The researchers studied 4,145 women and their children, ages 2 to 5, all members of Kaiser Permanente health care plans in Northern California. The women participants were racially diverse and all had a normal body mass index (BMI) before pregnancy, which according to guidelines established by the Institute of Medicine (IOM) means they should gain between 25 and 35 pounds during pregnancy.
The women who gained less than the IOM guidelines were 63 percent more likely to have an overweight or obese child. Similarly, women who gained more than the recommended weight were 80 percent more likely to have an overweight or obese child.
The study was published in the American Journal of Obstetrics and Gynecology. Study researcher Sneha Sridhar told the Journal: “Gaining either too little or too much weight in pregnancy may permanently affect mechanisms that manage energy balance in the offspring, such as appetite control and energy expenditure. This could potentially have long-term effects on the child’s subsequent growth and weight.”
The IOM guidelines
The following IOM recommendations were issued in 2009:
• Underweight: If you are underweight when you conceive, with a BMI of less than 18.5, your recommended range of weight gain is 28 to 40 pounds. During the second and third trimester, your target weight gain should be between one and 1.3 pounds a week.
• Normal: If your BMI falls between 18.5 and 24.9, you are considered normal weight. Your recommended rate of weight gain falls between 25 and 35 pounds, with a weekly weight gain in the second and third trimester between 0.8 and 1 pound.
• Overweight: With a BMI between 25 and 29.9 you are overweight, and your targeted weight gain range should fall between 15 and 25 pounds, averaging 0.5 and 0.7 pounds per week during your second and third trimester.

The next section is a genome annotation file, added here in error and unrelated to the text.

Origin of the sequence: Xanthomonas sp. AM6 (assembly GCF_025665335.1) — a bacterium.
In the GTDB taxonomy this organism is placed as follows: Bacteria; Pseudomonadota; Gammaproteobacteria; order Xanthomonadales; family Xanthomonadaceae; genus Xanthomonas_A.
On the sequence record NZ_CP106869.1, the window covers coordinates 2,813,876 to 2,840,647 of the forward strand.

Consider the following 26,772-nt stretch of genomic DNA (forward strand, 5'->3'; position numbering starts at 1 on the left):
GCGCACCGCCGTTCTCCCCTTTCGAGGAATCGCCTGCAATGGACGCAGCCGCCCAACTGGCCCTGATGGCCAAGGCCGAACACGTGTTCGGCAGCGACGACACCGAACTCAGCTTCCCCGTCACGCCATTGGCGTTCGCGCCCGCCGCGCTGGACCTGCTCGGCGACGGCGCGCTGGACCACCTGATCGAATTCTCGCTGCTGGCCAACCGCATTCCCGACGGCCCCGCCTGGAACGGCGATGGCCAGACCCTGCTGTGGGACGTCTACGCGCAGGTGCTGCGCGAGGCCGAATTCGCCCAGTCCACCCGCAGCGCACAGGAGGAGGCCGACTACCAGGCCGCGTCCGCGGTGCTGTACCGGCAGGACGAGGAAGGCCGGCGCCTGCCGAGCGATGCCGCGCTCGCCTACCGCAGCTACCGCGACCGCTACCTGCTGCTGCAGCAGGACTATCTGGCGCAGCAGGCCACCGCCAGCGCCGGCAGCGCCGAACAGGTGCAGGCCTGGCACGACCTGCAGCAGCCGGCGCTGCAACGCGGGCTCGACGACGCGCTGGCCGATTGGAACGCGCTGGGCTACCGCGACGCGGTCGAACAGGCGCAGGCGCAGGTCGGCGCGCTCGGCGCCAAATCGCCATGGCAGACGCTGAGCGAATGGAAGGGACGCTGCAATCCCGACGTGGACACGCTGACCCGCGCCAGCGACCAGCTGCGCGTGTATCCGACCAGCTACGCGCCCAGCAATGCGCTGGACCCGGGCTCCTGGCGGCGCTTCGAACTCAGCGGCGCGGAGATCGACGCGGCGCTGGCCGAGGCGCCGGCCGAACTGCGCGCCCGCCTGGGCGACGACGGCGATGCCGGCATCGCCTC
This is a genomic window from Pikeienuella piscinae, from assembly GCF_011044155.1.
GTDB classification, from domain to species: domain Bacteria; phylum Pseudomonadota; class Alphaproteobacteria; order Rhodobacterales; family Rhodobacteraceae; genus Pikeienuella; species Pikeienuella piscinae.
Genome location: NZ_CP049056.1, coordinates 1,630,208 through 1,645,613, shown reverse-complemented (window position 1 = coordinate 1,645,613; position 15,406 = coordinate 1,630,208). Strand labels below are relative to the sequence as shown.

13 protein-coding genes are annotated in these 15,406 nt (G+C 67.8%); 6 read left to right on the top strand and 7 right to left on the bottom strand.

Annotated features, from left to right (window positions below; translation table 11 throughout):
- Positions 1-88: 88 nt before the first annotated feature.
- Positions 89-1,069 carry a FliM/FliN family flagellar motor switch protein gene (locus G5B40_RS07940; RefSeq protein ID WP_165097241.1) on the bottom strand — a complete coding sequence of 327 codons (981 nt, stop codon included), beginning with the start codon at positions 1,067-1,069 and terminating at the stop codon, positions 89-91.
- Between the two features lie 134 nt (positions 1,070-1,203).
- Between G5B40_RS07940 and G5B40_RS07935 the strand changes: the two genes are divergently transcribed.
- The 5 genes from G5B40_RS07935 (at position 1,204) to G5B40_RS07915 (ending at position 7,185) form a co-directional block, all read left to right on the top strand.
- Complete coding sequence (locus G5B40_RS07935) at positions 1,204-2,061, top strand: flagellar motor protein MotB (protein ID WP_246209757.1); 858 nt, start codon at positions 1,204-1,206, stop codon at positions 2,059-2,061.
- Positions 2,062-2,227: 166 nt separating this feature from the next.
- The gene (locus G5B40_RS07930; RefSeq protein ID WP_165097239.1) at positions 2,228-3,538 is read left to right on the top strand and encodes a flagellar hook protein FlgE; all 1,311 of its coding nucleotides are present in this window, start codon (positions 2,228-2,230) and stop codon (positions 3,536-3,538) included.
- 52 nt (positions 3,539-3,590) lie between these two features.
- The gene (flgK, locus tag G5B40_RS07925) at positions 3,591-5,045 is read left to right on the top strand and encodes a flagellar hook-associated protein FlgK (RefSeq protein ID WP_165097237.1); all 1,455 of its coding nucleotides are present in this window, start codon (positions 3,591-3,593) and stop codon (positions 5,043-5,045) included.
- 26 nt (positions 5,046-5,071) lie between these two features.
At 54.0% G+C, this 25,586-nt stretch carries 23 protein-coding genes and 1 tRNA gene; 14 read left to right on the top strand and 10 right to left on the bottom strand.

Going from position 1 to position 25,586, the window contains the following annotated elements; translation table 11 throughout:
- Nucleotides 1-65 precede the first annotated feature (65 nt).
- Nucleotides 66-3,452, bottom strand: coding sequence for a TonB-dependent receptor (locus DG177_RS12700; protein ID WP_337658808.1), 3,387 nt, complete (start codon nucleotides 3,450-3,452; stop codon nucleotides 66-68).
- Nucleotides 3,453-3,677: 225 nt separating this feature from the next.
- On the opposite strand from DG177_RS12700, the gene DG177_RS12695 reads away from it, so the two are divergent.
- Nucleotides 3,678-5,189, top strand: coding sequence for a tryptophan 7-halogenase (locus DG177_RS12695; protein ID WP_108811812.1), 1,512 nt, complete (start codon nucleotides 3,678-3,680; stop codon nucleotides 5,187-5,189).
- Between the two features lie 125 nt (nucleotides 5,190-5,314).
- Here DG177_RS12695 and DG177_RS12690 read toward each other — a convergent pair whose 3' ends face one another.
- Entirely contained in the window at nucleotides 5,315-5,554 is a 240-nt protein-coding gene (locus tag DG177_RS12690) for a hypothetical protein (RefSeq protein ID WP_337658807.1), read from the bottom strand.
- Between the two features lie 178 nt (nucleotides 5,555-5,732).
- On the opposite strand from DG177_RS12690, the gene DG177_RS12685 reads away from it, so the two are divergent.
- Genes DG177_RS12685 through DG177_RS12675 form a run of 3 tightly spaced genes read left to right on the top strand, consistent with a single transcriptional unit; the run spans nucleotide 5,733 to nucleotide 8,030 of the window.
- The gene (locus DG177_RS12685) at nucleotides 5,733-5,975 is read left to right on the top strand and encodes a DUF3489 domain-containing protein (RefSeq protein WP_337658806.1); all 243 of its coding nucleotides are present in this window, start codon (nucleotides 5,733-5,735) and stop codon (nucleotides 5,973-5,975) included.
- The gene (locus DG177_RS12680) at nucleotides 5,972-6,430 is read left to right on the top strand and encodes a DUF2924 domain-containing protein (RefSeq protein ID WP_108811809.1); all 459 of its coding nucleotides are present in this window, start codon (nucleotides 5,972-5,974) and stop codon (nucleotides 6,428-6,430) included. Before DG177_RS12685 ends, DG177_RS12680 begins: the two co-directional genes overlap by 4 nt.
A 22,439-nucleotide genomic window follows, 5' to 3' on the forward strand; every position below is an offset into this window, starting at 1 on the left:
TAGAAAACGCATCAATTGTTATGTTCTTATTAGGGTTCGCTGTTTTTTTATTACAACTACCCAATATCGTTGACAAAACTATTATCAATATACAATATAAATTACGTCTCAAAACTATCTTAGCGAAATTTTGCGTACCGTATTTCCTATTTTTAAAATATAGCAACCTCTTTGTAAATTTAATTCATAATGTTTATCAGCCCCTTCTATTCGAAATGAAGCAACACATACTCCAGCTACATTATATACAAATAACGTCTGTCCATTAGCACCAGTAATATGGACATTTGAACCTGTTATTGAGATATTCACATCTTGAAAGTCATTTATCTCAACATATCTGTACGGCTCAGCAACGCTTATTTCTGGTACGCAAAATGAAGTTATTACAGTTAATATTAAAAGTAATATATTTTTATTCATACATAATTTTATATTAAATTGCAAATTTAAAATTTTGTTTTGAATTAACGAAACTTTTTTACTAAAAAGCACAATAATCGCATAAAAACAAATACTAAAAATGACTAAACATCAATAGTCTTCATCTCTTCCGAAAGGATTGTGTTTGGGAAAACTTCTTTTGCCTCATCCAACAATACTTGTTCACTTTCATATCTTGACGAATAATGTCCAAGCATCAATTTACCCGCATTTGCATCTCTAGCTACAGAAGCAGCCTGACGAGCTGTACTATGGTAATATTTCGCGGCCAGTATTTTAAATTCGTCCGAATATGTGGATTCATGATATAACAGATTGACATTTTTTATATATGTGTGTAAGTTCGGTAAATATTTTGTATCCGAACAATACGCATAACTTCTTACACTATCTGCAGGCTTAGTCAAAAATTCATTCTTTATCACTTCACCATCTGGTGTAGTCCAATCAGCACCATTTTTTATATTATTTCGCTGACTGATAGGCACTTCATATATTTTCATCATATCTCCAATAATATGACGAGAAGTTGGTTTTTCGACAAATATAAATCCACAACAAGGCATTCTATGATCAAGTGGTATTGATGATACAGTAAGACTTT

• Obese: A 30 or greater BMI signals obesity, and you should aim to gain between 11 and 20 pounds, with a 0.4 to 0.6 weekly weight gain the last two trimesters.
Overweight or obese?
In late 2012, The American College of Obstetricians and Gynecologists issued a statement that said women who are overweight and obese before conception may be able to gain less weight than IOM recommends as long as she is under the care of a doctor and the fetus is growing appropriately. The College also recommends that any obese or overweight woman considering pregnancy should lose weight before conceiving.
It’s important to remember that many overweight or obese women deliver healthy babies. However, overweight or obese women are at an increased risk for pregnancy complications, including:
• gestational diabetes
• difficulty hearing the heartbeat and measuring the baby
• cesarean delivery
In addition, cesarean deliveries pose a greater risk for overweight and obese women than for normal-weight women, including issues with anesthesia, blood loss, blood clots and infection.
Of course, medical care throughout the pregnancy can lower the risks of these complications. We also feel that all women, no matter their starting weight when they conceived, should avoid excessive weight gain during pregnancy, even more important now with the release of the Kaiser Permanente study.
Staying on target
The fundamentals of leading a healthy life – good food, exercise and sleep – are even more valuable for pregnant women since the weight gained during pregnancy provides nourishment for your baby and is stored for breastfeeding. The U.S. Department of Agriculture has devised a healthy diet based on six food groups, which barring allergies, we feel every pregnant woman should incorporate into her daily eating plan:
• Bread, cereal, rice and pasta
• Milk, yogurt and cheese
• Meat, poultry, fish, beans, eggs and nuts
• Fats, oil and sweets